Apparently emboldened by the success of their crusade to reverse women’s freedom of choice, red states across America are legislating restrictions that increasingly dictate individuals’ behavior – from how employees dress to who gets served at a restaurant.
Ironically, the legislation is based on “religious freedom.”
The most intense crusade today is against gays. One line of attack allows anyone to refuse service to gay customers on the basis of religious belief.
As you might expect, Mississippi is in the vanguard of the anti-gay movement.
The state legislature just passed a law protecting service providers from discrimination lawsuits for refusing to serve gays – and, incredibly, anyone who has sex outside of marriage. It also lets employers fire men who dress in a way they consider too effeminate or women whose attire they consider too masculine.
Republican legislatures have succeeded in turning back the clock by passing laws that are forcing abortion clinics to close. Now they are trying to circumvent another Supreme Court ruling by enacting “religious freedom” laws.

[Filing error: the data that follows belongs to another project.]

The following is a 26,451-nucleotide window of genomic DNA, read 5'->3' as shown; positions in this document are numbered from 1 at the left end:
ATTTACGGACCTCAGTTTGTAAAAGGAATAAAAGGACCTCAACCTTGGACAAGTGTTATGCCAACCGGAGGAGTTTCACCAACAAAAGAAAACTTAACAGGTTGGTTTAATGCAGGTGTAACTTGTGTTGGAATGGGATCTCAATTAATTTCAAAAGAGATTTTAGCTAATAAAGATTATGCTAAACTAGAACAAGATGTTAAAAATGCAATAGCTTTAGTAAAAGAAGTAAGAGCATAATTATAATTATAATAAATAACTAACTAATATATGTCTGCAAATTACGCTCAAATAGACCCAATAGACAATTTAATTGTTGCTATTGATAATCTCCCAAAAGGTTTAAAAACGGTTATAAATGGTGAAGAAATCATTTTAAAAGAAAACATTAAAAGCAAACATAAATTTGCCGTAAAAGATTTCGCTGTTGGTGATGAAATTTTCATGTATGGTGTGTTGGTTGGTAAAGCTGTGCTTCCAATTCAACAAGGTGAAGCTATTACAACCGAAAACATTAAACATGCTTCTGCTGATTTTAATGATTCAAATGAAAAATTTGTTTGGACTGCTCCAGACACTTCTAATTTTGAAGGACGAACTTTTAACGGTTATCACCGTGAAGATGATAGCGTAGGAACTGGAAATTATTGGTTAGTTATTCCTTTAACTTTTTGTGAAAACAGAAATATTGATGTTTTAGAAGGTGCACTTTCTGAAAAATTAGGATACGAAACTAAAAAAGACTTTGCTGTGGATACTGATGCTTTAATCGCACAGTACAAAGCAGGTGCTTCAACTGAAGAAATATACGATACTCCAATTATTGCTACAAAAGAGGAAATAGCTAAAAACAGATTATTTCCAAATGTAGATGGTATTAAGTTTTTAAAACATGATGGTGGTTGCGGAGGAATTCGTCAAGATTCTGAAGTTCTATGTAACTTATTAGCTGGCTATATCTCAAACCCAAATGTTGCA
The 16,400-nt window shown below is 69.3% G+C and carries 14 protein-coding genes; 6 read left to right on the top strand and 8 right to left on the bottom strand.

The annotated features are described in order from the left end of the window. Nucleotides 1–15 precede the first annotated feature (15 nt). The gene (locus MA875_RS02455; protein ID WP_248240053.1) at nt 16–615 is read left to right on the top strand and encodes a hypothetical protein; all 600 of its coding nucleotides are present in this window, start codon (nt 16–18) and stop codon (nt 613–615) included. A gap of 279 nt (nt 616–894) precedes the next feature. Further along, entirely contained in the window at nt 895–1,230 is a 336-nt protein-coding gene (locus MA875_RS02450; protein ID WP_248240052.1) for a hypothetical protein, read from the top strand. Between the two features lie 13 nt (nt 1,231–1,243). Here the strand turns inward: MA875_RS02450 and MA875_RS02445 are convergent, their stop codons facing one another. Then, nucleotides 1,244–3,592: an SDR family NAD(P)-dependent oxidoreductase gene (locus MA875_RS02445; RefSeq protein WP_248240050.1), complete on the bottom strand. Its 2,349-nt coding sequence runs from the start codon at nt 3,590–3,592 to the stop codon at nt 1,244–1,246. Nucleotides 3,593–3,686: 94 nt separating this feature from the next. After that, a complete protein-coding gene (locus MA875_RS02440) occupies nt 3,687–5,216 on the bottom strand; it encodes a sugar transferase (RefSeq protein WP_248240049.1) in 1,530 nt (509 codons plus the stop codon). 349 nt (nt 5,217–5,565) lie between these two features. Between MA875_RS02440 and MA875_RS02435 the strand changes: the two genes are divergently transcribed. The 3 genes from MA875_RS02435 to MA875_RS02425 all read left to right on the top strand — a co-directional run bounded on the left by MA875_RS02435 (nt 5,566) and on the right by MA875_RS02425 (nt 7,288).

The court has ruled that banning same sex marriage is unconstitutional, and Roe v. Wade made banning reproductive choice unconstitutional.
But these rulings have not deterred the religious right, which has become inordinately influential in the Republican Party.
November’s elections will be vital to preserving personal freedoms in America. If either Donald Trump or Ted Cruz becomes President, future Supreme Court nominations will create a court that is likely to overturn Roe v. Wade and uphold state laws that discriminate against gays on the basis of religious preference.
To keep the highest court in the land from swinging dangerously to the right, voters will have to put a Democrat in the White House – and keep Republicans from controlling Congress.
It will be up to the voters to ensure that America remains “the land of the free.” And they won’t do that by staying home – as they did in 2014 when only a third of the electorate exercised their franchise.